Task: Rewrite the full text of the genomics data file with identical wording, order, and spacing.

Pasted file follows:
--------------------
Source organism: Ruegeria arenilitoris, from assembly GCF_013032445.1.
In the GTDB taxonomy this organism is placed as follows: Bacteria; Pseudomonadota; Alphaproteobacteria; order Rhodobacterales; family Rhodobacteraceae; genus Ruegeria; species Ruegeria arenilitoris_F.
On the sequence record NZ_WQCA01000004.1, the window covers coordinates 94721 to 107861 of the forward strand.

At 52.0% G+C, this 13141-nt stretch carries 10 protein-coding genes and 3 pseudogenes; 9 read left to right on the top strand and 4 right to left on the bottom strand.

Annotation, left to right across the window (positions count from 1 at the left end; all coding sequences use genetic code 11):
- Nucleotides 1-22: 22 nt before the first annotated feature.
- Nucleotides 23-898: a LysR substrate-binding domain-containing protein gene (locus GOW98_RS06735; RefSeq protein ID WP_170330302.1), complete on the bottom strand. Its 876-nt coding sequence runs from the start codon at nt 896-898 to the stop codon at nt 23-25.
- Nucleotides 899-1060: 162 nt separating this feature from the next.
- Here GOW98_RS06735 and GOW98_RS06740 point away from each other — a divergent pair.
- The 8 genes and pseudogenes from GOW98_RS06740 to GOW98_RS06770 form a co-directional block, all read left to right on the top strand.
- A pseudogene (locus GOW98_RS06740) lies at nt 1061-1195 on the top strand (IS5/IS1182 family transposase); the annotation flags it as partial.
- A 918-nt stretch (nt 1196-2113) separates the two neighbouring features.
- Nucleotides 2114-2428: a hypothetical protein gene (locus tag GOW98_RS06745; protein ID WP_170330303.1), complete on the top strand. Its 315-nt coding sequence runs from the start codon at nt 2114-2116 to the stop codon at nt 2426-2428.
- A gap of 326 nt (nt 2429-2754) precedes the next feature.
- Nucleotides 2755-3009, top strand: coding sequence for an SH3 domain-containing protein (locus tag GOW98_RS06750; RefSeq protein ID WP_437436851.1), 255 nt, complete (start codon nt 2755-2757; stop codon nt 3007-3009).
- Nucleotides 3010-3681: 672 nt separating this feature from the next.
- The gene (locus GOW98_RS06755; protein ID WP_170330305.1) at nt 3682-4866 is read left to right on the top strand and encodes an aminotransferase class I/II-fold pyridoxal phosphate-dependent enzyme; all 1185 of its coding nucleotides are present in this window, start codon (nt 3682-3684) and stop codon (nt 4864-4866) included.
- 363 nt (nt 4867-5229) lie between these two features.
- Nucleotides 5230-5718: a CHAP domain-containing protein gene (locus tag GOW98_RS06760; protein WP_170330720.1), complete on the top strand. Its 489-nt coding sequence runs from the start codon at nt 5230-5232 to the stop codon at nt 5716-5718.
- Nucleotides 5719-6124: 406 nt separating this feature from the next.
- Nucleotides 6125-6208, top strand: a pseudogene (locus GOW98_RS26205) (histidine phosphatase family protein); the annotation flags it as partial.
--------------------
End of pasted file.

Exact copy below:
Source organism: Ruegeria arenilitoris, from assembly GCF_013032445.1.
In the GTDB taxonomy this organism is placed as follows: Bacteria; Pseudomonadota; Alphaproteobacteria; order Rhodobacterales; family Rhodobacteraceae; genus Ruegeria; species Ruegeria arenilitoris_F.
On the sequence record NZ_WQCA01000004.1, the window covers coordinates 94721 to 107861 of the forward strand.

At 52.0% G+C, this 13141-nt stretch carries 10 protein-coding genes and 3 pseudogenes; 9 read left to right on the top strand and 4 right to left on the bottom strand.

Annotation, left to right across the window (positions count from 1 at the left end; all coding sequences use genetic code 11):
- Nucleotides 1-22: 22 nt before the first annotated feature.
- Nucleotides 23-898: a LysR substrate-binding domain-containing protein gene (locus GOW98_RS06735; RefSeq protein ID WP_170330302.1), complete on the bottom strand. Its 876-nt coding sequence runs from the start codon at nt 896-898 to the stop codon at nt 23-25.
- Nucleotides 899-1060: 162 nt separating this feature from the next.
- Here GOW98_RS06735 and GOW98_RS06740 point away from each other — a divergent pair.
- The 8 genes and pseudogenes from GOW98_RS06740 to GOW98_RS06770 form a co-directional block, all read left to right on the top strand.
- A pseudogene (locus GOW98_RS06740) lies at nt 1061-1195 on the top strand (IS5/IS1182 family transposase); the annotation flags it as partial.
- A 918-nt stretch (nt 1196-2113) separates the two neighbouring features.
- Nucleotides 2114-2428: a hypothetical protein gene (locus tag GOW98_RS06745; protein ID WP_170330303.1), complete on the top strand. Its 315-nt coding sequence runs from the start codon at nt 2114-2116 to the stop codon at nt 2426-2428.
- A gap of 326 nt (nt 2429-2754) precedes the next feature.
- Nucleotides 2755-3009, top strand: coding sequence for an SH3 domain-containing protein (locus tag GOW98_RS06750; RefSeq protein ID WP_437436851.1), 255 nt, complete (start codon nt 2755-2757; stop codon nt 3007-3009).
- Nucleotides 3010-3681: 672 nt separating this feature from the next.
- The gene (locus GOW98_RS06755; protein ID WP_170330305.1) at nt 3682-4866 is read left to right on the top strand and encodes an aminotransferase class I/II-fold pyridoxal phosphate-dependent enzyme; all 1185 of its coding nucleotides are present in this window, start codon (nt 3682-3684) and stop codon (nt 4864-4866) included.
- 363 nt (nt 4867-5229) lie between these two features.
- Nucleotides 5230-5718: a CHAP domain-containing protein gene (locus tag GOW98_RS06760; protein WP_170330720.1), complete on the top strand. Its 489-nt coding sequence runs from the start codon at nt 5230-5232 to the stop codon at nt 5716-5718.
- Nucleotides 5719-6124: 406 nt separating this feature from the next.
- Nucleotides 6125-6208, top strand: a pseudogene (locus GOW98_RS26205) (histidine phosphatase family protein); the annotation flags it as partial.